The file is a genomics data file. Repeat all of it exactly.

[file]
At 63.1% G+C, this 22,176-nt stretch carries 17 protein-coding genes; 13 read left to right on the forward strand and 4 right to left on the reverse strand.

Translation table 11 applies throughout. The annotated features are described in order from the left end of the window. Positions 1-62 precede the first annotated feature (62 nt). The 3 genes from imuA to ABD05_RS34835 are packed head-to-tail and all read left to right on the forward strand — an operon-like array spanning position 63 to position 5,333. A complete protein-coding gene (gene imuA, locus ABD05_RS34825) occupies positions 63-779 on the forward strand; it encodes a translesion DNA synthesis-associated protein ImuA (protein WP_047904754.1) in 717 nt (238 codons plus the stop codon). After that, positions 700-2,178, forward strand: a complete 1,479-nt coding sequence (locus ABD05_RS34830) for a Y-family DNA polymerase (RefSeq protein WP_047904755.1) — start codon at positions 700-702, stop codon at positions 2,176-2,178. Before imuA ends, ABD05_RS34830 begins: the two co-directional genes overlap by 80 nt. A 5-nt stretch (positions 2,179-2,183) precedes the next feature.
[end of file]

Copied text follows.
At 63.1% G+C, this 22,176-nt stretch carries 17 protein-coding genes; 13 read left to right on the forward strand and 4 right to left on the reverse strand.

Translation table 11 applies throughout. The annotated features are described in order from the left end of the window. Positions 1-62 precede the first annotated feature (62 nt). The 3 genes from imuA to ABD05_RS34835 are packed head-to-tail and all read left to right on the forward strand — an operon-like array spanning position 63 to position 5,333. A complete protein-coding gene (gene imuA, locus ABD05_RS34825) occupies positions 63-779 on the forward strand; it encodes a translesion DNA synthesis-associated protein ImuA (protein WP_047904754.1) in 717 nt (238 codons plus the stop codon). After that, positions 700-2,178, forward strand: a complete 1,479-nt coding sequence (locus ABD05_RS34830) for a Y-family DNA polymerase (RefSeq protein WP_047904755.1) — start codon at positions 700-702, stop codon at positions 2,176-2,178. Before imuA ends, ABD05_RS34830 begins: the two co-directional genes overlap by 80 nt. A 5-nt stretch (positions 2,179-2,183) precedes the next feature.